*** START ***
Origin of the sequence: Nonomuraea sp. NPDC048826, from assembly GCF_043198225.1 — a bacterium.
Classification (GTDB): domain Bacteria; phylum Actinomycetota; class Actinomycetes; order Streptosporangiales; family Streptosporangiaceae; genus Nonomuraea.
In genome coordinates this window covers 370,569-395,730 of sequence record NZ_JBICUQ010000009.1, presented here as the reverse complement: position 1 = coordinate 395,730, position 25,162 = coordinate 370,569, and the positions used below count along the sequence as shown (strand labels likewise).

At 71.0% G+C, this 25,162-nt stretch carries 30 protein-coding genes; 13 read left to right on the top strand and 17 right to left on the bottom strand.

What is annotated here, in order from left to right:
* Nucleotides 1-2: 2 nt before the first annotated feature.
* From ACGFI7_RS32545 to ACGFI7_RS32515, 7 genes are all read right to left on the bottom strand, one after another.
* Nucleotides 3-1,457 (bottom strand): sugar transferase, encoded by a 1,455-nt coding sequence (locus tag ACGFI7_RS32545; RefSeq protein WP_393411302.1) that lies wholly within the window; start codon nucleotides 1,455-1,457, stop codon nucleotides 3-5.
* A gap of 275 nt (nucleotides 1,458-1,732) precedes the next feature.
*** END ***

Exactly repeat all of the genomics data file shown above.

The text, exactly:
Origin of the sequence: Nonomuraea sp. NPDC048826, from assembly GCF_043198225.1 — a bacterium.
Classification (GTDB): domain Bacteria; phylum Actinomycetota; class Actinomycetes; order Streptosporangiales; family Streptosporangiaceae; genus Nonomuraea.
In genome coordinates this window covers 370,569-395,730 of sequence record NZ_JBICUQ010000009.1, presented here as the reverse complement: position 1 = coordinate 395,730, position 25,162 = coordinate 370,569, and the positions used below count along the sequence as shown (strand labels likewise).

At 71.0% G+C, this 25,162-nt stretch carries 30 protein-coding genes; 13 read left to right on the top strand and 17 right to left on the bottom strand.

What is annotated here, in order from left to right:
* Nucleotides 1-2: 2 nt before the first annotated feature.
* From ACGFI7_RS32545 to ACGFI7_RS32515, 7 genes are all read right to left on the bottom strand, one after another.
* Nucleotides 3-1,457 (bottom strand): sugar transferase, encoded by a 1,455-nt coding sequence (locus tag ACGFI7_RS32545; RefSeq protein WP_393411302.1) that lies wholly within the window; start codon nucleotides 1,455-1,457, stop codon nucleotides 3-5.
* A gap of 275 nt (nucleotides 1,458-1,732) precedes the next feature.